• Other—This segment is composed primarily of two smaller segments: interior designers and property managers. The interior designer segment is a great source of work, especially work that can add prestige to the company. This segment is marked by a barrier to entry, much the same as the residential new construction segment. Interior designers tend to stick with a single painting contractor because they know and trust your work. In addition, the contractor has a better understanding of the style and look the designer is after because they have worked together before. It is very rare that an interior designer will bounce between several painting contractors. The competitors in this segment tend to be much smaller, usually with no more than three employees. They also tend be older painters who have been around for a long time and understand the business. This is a real specialty niche with very few actual competitors. It is really difficult to target interior designers because they frequently already have a painter. This is the reason why Eyecatching Interiors does not wish to actively pursue the interior designer segment, but rather maintain the existing relationships and possibly pick up additional clients along the way. The other segment is the property manager segment. This is a small segment for Eyecatching Interiors and is composed mostly of longtime clients, many of whom are also builders/developers. In the segment as a whole the competition is brutal, as price is the main factor for most clients. Contractors such as Schaffer Painting and Berkner Painting are some of the bigger nonunion contractors that pursue this segment. Eyecatching Interiors does not plan on pursuing this segment primarily because it is so price driven. There are very few property managers who care about quality when it comes to apartment and office complexes. The clients the company already has in this segment have been clients for over ten years and continue to use us because of the existing relationship. It is in the interest to maintain these relationships because as previously stated many of these clients are also builders. If you take care of them they will take care of you.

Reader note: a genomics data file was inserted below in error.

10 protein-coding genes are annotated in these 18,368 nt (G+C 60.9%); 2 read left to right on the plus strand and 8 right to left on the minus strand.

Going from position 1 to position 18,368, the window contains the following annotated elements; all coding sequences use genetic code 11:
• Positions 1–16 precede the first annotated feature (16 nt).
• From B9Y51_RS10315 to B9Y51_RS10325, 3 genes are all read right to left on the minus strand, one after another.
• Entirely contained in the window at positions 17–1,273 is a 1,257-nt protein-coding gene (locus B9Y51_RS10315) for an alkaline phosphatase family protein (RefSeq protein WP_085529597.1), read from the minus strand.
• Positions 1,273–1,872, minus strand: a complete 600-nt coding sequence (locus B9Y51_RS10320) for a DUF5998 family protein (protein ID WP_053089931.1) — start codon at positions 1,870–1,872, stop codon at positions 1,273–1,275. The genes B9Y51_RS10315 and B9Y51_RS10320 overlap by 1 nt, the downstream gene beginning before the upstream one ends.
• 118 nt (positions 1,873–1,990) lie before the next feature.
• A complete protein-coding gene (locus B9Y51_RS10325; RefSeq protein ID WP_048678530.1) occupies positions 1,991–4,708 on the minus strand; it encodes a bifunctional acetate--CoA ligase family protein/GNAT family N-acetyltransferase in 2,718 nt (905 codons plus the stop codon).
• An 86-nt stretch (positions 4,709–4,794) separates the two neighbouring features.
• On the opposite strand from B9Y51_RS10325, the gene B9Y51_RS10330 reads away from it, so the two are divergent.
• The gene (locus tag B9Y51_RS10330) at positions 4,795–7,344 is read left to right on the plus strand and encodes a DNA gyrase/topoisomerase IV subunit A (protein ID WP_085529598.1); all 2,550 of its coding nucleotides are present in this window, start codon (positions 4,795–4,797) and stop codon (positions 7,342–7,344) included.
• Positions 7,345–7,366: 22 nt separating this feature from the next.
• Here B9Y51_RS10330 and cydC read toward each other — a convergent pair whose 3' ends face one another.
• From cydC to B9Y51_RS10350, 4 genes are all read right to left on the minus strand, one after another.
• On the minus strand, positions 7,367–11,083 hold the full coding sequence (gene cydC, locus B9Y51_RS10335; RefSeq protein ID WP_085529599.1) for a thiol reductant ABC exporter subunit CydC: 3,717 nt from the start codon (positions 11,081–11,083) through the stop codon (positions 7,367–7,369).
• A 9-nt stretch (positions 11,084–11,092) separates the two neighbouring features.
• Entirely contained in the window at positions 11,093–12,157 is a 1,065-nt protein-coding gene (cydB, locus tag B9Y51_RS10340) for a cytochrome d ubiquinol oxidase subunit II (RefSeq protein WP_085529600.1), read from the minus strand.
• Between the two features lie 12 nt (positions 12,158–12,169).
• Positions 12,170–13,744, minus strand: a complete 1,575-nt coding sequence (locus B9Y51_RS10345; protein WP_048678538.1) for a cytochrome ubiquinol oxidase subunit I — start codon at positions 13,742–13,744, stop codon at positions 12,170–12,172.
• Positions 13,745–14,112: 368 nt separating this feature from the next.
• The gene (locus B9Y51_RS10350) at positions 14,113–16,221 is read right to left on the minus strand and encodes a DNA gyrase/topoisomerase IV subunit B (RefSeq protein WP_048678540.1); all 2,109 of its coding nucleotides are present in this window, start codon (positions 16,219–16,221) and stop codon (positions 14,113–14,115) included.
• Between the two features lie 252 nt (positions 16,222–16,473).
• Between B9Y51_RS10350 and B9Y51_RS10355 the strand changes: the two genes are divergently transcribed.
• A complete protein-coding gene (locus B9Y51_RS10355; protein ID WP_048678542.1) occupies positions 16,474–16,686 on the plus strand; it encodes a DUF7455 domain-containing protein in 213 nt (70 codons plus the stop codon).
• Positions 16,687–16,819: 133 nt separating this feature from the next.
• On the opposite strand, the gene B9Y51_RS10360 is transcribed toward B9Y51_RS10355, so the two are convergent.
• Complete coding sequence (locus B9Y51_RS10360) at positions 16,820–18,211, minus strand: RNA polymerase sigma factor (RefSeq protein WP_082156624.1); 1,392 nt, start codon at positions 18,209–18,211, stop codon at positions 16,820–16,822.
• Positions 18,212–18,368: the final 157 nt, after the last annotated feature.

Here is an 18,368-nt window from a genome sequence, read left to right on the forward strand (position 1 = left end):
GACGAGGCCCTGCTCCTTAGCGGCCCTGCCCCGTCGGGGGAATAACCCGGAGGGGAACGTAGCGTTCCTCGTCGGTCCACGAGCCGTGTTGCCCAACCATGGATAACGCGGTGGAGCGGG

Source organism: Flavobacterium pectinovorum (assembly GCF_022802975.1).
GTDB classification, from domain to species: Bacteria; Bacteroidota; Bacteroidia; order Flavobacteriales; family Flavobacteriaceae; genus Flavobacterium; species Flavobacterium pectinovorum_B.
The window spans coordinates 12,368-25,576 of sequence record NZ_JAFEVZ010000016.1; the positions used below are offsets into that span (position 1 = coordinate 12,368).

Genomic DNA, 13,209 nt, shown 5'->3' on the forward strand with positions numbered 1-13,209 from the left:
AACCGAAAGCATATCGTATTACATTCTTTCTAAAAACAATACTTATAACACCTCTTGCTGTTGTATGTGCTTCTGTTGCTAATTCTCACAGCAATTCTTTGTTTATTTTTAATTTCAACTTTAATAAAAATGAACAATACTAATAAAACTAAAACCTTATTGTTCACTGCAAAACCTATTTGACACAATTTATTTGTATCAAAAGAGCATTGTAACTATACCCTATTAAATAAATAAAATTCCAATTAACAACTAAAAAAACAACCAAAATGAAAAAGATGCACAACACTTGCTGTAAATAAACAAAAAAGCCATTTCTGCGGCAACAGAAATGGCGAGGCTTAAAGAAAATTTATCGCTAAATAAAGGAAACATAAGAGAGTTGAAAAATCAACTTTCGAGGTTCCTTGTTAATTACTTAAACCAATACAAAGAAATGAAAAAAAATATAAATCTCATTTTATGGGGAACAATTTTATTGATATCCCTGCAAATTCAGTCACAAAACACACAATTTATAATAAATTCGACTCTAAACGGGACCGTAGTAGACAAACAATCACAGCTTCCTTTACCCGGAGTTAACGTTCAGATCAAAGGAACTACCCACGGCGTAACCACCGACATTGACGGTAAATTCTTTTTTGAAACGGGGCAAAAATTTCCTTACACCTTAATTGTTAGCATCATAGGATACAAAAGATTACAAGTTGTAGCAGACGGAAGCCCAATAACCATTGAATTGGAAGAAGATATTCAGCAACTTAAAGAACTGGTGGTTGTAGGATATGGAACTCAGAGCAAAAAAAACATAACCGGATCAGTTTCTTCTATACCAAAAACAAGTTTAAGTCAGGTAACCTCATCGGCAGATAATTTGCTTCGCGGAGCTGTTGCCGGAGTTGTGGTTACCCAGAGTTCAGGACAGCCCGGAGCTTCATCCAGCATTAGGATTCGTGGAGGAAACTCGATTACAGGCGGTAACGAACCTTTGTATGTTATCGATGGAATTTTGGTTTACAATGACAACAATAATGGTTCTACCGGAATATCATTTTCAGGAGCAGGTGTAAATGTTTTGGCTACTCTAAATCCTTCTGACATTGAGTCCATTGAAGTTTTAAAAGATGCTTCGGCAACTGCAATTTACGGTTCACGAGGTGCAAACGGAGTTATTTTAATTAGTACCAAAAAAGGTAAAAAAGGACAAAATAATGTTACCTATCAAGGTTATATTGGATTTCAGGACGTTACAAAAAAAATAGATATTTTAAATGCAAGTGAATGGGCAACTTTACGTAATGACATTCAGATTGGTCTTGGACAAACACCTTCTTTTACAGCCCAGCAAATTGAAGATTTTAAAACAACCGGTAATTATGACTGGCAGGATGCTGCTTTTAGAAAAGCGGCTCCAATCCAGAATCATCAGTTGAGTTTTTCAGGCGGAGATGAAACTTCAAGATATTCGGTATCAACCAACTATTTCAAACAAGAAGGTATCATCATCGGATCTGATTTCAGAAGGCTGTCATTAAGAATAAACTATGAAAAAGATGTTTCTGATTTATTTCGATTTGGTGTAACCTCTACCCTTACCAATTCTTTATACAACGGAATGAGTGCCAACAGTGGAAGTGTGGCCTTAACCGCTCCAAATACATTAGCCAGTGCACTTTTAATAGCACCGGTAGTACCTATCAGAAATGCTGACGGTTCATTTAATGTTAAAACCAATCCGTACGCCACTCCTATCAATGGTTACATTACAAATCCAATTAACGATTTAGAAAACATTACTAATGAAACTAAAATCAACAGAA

GROWTH STRATEGY

The strategy of Eyecatching Interiors is quite simple; to continue to provide the highest quality finishes to its clients. The company wishes to maintain its course while adding a few additional contractors; one being Subdivision Development LLC. A strategy for sudden and rapid growth would jeopardize the quality and service that has been a trademark of the company for so many years. In fact, the small size of the company gives a more personal feel to all projects, as the clients deal directly with the owners of the company. In order to add the additional contractors, Joe Taylor will have to work three to four days a week and spend the remaining time doing paperwork and setting up new work. This will free time up for Brett Taylor and allow him to do what he does best–paint. Currently Brett is overworked, often working seven days a week to keep up with the demand. The additional help of Joe will reduce his workload and lead to better efficiency overall. The company is currently in the dark ages; everything is done on paper and there is no computerized invoicing system in place. Joe intends on improving the operating efficiency of the company by having a more automated invoicing system, most likely QuickBooks Online that will track sales and expenses of the company. Brett looked at books as a sidebar to painting and thus did not spend a great deal of time and effort getting them done. The plan is to modernize the bookkeeping system so that it is not such a big task and to where it benefits the entire company. Joe's education will allow him to do the bookwork in a more efficient and timely manner than Brett.